Fact File - ASIC

Releases insolvent trading results

ASIC has released initial results of ‘Directors Insolvent Trading pilot’, a pilot program targeted at insolvent trading.

The pilot program aims to make company directors aware of their company’s financial position, to encourage them to seek advice from insolvency professionals and where necessary, to take action to appoint voluntary administrators or liquidators to companies that are insolvent.

The ASIC National Insolvency Co-ordination Unit has been working with senior insolvency specialists from PricewaterhouseCoopers and Ernst & Young, to target directors involved with companies suspected of insolvent trading.

The companies targeted in the program range in size from small proprietary companies to listed entities. They have been identified through a range of sources, including complaints received from the public, as well as referrals from other programs within ASIC.

To date, ASIC has conducted solvency reviews of 130 companies associated with 35 directors, including a number of large corporate groups.

This has resulted in directors taking action to consider appointing voluntary administrators or liquidators to ten companies.

ASIC has identified key operational and financial practices which, in combination with other practices, indicate a company is at significant risk of insolvency.

These include:

• poor cash flow, or no cash flow forecasts;

• disorganised internal accounting procedures;

• incomplete financial records;

• absence of budgets and corporate plans;

• continuing loss-making activity;

• accumulating debt and excess liabilities over assets;

• default on loan or interest payments;

• increased monitoring and/or involvement of financier;

• outstanding creditors of more than 90 days;

• instalment arrangements entered into to repay trade creditors;

• judgement debts received;

• significant unpaid tax and superannuation liabilities;

• difficulties in obtaining finance;

• difficulties in realising current assets (eg stock, debtors); and

• loss of key management personnel.

Increases conditions on dealers’ licences

ASIC has imposed additional conditions to the securities dealers’ licences of Permanent Trustee Company Limited and Permanent Investment Management Limited.

PTCL and PIML must engage a compliance consultant to review and report on remedial actions undertaken to address breaches identified in the compliance plan audit report of the Permanent Cash Management Fund, and the audit report of the Investor Directed Portfolio Service respectively.

The compliance consultant will report on the adequacy of, and compliance with, the updated policies and procedures, and provide three quarterly reports to ASIC and the companies’ boards.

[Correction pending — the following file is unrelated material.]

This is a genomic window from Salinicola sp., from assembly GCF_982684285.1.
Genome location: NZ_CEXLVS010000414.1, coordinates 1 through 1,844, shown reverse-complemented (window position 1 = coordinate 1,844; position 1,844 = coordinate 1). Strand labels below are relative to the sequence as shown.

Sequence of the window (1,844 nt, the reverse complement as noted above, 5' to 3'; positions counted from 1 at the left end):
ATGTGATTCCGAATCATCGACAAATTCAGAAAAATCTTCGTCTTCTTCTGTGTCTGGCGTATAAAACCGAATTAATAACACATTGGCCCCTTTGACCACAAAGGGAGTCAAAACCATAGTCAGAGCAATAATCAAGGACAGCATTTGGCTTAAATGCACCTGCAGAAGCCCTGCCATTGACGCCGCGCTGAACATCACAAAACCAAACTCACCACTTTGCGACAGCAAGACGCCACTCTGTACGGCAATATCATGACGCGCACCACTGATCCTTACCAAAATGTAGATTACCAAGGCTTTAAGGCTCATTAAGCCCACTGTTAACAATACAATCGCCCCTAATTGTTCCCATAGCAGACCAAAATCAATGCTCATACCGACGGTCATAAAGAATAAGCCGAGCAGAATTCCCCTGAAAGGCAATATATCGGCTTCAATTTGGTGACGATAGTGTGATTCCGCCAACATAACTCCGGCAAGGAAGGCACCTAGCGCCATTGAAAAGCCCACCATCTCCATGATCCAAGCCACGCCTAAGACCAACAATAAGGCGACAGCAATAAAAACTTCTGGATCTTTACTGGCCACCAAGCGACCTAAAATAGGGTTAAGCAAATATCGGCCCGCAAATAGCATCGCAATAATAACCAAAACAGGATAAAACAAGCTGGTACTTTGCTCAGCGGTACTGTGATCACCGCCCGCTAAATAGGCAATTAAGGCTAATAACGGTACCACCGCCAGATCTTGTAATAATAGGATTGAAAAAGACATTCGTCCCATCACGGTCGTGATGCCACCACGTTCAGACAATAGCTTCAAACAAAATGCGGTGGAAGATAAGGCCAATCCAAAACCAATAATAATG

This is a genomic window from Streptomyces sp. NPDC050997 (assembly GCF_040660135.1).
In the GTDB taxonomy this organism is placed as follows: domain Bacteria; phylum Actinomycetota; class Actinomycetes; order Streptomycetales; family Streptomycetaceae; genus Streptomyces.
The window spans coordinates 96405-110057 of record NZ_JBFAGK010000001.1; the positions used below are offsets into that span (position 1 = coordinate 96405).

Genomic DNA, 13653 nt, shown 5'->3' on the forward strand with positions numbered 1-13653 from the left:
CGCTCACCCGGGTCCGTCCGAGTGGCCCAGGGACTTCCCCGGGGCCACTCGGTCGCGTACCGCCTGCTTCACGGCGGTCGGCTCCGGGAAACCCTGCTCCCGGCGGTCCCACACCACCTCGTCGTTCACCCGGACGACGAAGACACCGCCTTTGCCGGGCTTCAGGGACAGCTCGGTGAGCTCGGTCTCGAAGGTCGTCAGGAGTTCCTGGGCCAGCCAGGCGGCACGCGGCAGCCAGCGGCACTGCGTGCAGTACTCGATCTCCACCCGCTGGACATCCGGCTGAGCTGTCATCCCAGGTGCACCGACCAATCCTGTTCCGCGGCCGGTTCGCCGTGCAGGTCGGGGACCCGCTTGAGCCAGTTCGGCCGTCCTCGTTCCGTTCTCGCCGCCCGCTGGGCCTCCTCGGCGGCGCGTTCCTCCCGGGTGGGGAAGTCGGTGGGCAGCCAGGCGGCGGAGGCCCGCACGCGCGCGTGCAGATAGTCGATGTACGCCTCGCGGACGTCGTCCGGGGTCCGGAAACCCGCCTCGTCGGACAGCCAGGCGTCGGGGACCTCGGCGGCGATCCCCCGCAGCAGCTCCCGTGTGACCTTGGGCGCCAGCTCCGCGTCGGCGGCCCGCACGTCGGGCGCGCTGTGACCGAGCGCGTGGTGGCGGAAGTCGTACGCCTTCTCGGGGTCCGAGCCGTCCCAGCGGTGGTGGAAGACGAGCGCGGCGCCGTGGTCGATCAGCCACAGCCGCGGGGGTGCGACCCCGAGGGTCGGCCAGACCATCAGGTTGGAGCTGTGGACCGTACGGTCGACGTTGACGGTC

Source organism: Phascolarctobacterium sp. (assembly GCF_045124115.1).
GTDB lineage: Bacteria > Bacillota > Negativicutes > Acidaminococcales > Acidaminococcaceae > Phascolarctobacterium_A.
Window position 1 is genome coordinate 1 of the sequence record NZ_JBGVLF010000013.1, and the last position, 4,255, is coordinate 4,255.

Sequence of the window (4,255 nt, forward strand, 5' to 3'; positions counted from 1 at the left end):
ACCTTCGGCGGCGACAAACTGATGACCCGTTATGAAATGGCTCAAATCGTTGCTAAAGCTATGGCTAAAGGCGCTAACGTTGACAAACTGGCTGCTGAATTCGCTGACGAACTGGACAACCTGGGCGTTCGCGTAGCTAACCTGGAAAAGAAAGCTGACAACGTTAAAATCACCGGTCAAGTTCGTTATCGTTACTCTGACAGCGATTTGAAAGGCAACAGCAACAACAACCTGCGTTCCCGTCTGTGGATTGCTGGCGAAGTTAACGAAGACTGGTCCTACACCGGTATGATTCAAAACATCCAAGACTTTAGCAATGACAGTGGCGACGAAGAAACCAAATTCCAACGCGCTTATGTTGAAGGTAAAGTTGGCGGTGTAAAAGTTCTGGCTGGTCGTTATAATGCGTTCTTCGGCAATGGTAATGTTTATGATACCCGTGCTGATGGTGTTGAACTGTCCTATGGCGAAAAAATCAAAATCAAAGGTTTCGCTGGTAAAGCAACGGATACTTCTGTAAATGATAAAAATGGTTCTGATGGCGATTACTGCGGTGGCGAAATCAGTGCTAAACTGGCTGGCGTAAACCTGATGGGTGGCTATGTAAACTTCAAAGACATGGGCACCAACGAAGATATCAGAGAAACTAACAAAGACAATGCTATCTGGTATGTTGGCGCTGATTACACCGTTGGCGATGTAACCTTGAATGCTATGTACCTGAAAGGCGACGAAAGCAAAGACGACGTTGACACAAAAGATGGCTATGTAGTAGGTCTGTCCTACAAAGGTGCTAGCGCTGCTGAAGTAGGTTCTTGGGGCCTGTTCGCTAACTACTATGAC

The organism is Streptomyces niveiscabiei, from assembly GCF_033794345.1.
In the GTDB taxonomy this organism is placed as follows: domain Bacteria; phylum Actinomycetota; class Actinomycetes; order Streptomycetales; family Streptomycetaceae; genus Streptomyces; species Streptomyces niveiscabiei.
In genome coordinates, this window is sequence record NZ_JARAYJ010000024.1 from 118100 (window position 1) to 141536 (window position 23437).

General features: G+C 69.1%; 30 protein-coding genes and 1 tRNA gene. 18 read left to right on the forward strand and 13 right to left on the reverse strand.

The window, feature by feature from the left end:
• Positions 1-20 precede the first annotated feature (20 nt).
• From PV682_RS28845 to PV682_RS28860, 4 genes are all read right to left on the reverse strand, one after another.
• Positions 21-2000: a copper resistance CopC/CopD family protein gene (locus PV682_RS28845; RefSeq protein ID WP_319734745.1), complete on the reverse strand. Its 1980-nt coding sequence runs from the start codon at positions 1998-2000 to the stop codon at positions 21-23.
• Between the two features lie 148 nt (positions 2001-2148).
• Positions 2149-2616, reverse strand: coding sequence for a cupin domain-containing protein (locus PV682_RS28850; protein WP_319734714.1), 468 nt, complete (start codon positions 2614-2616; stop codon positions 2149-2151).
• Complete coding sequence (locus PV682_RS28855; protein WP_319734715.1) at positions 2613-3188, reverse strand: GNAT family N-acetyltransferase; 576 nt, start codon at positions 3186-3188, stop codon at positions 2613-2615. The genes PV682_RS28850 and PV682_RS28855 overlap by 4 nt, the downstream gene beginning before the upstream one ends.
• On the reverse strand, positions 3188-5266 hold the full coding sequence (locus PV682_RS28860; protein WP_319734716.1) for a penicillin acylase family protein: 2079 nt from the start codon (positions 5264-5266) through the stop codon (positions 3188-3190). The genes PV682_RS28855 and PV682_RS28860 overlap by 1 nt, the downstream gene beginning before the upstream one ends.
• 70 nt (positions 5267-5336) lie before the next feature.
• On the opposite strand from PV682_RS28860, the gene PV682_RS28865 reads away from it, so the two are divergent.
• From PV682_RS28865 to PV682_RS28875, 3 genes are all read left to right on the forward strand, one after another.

Hears guilty plea

Parktrend Holdings Pty Ltd director Patrick Lonergan has pleaded guilty to a charge of lodging a false or misleading document with the ASIC, and been fined $2,000.

Despite a $34,130 ongoing claim before the Building Disputes Tribunal, Mr Lonergan sought to deregister Parktrend, saying it was not subject to any legal proceedings.

As a result of the conviction, Mr Lonergan is also disqualified from managing any corporation for five years without leave of the Joondalup Court of Petty Sessions.

Parktrend Holdings was a registered builder’s business, trading under Neal’s Home Improvements.

Provides managed investments fee calculator

Fee estimations and the affects of different fee structures on managed fund investments are now available on


Upgrades database security

ASIC has upgraded surveillance and security measures, following increased concern on the growing significance of identity fraud in criminal activity, including credit card fraud and money laundering.

ASIC is monitoring the activities of persons believed to be involved in bogus company registrations and filings, and as a consequence, has made a Queensland arrest.

Initiatives to increase security of ASIC’s public database include:

• a new system from July 1, for verifying changes lodged on behalf of companies will be introduced;

• requiring company PINs to be quoted before changes can be made to existing company records; and

• linking the incorporation of new companies with the concurrent issue of an ABN by the ATO, to increase the level of scrutiny applied to company registrations.

ASIC’s public database on companies in Australia includes details on:

• 1.25 million companies;

• 2.5 million directors;

• 3000 managed investment schemes; and

• professional registers of 60,000 professionals (for example, liquidators, auditors).

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